The newspapers were immediately flooded with personal ads, but everyone was too mopey to ask anyone else out. Suicide rates spiked, and suddenly people were getting pigeons that read “COUSIN JOB” or “GIRLFRIEND DIB.” The postal service tried to cheer everyone up by dyeing the pigeon’s feathers and painting them in bright colors, but there was something truly horrible about a neon-colored bird telling you your mother had leapt from a tall building (though of course, simultaneously, flowers became very big business). And to top it off, what we’d thought was a literary movement turned out to be a literary purge, since all the respectable poets poisoned themselves in the park right after the new postal service ads were revealed.
The King, finally grasping the severity of the situation, sent carrier pigeons to his queen and staff, who in turn sent pigeons to the top scientists, philosophers, and professors, who then put all the assistants, graduate students, and adjunct faculty to work. About a month later it came out that the suspected problem was the pigeons themselves. Being in reality little more than winged rats, the higher-ups surmised that larger, nobler birds would lead to a general improvement in morale. And so the postal service implemented kingdom-wide reforms.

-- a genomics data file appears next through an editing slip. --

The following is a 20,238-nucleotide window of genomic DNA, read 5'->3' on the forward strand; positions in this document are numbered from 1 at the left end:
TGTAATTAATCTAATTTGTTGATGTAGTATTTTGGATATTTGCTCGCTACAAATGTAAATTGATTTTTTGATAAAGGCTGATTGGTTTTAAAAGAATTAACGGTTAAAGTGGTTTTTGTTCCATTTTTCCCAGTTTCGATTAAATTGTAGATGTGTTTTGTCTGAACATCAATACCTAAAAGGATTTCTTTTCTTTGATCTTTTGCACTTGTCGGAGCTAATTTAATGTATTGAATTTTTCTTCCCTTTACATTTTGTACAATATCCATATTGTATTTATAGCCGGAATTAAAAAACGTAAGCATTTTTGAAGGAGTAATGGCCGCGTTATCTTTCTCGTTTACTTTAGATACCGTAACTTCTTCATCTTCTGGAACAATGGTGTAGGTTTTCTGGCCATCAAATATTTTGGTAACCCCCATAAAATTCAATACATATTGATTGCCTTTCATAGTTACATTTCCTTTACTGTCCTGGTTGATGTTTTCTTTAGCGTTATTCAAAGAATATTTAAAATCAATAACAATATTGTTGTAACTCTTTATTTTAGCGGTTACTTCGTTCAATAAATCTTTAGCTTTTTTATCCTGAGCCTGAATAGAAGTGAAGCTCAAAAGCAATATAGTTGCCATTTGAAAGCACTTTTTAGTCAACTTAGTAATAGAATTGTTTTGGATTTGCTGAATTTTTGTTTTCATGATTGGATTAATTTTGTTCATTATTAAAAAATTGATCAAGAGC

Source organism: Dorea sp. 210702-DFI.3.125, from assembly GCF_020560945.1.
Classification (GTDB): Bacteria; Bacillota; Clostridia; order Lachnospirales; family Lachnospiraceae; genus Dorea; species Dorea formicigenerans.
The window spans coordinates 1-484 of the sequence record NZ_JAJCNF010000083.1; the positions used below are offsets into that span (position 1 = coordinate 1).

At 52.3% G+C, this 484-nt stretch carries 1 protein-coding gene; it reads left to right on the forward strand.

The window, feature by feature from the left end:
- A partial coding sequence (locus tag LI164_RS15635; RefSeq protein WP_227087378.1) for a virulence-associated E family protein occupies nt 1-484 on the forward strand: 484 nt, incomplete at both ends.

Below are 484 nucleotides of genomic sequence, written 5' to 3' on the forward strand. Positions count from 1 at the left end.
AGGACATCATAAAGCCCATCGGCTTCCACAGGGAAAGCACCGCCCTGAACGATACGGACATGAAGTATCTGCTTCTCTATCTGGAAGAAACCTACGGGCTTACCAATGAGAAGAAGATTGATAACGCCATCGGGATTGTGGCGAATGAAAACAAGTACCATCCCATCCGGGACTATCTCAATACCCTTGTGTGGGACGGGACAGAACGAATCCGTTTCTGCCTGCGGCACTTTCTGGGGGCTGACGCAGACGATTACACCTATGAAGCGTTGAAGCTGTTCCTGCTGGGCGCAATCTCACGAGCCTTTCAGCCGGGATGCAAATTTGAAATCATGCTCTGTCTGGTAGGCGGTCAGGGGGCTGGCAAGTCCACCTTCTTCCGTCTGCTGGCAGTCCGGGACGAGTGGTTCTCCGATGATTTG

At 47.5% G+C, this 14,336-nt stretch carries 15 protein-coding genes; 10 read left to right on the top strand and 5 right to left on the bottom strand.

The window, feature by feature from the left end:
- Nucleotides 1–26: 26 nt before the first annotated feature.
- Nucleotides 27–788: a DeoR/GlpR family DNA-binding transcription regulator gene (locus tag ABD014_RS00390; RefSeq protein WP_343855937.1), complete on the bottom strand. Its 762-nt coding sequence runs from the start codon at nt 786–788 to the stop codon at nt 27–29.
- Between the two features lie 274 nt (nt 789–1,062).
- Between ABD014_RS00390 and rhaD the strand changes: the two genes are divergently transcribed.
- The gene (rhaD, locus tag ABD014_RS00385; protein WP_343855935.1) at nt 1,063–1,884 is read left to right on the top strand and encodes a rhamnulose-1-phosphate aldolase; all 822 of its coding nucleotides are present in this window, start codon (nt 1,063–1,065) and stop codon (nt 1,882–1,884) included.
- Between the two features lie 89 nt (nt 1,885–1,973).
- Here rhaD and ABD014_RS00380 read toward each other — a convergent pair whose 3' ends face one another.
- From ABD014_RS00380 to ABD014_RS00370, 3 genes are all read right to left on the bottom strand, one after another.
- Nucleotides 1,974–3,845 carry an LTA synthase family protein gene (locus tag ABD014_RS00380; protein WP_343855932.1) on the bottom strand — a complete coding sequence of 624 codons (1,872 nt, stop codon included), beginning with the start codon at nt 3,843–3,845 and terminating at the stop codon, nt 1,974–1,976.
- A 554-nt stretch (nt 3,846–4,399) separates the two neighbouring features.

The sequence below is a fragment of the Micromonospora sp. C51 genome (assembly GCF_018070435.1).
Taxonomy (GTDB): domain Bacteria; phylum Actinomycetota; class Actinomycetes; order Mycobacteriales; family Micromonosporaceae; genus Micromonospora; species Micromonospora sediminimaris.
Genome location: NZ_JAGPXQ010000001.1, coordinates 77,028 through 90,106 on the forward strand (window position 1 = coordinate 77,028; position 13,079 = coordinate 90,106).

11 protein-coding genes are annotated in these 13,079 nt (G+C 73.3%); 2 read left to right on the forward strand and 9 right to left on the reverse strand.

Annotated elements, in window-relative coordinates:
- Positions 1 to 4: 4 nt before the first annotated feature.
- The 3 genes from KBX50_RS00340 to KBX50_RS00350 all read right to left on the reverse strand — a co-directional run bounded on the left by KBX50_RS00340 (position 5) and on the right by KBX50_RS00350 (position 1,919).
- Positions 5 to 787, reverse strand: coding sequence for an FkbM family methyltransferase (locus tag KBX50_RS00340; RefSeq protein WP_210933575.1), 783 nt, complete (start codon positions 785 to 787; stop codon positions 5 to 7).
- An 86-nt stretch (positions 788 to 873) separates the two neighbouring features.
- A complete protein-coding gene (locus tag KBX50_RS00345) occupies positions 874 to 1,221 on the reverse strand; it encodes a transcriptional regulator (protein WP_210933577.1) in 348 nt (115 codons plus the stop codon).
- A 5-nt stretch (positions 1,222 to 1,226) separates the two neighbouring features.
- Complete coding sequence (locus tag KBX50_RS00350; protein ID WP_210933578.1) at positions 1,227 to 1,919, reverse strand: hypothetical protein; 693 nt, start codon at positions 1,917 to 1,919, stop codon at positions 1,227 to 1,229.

Unfortunately, problems arose immediately. The regular pigeon chutes had to be enlarged to accept the new eagles, and the birds had a hard time distinguishing between these new chutes and the old chimneys, so they invariably flew down the wrong opening only to burst into flame along with any accompanying paperwork. Take-out also became extremely combative, and there was the constant worry a new puppy or a small child might go missing. People began sitting by their fireplaces with baseball bats, trembling and waiting for breakfast. Within a year the plan was scratched. The assistants, graduate students, and adjunct faculty were put back to work, and shortly afterwards a new solution was unveiled to the public.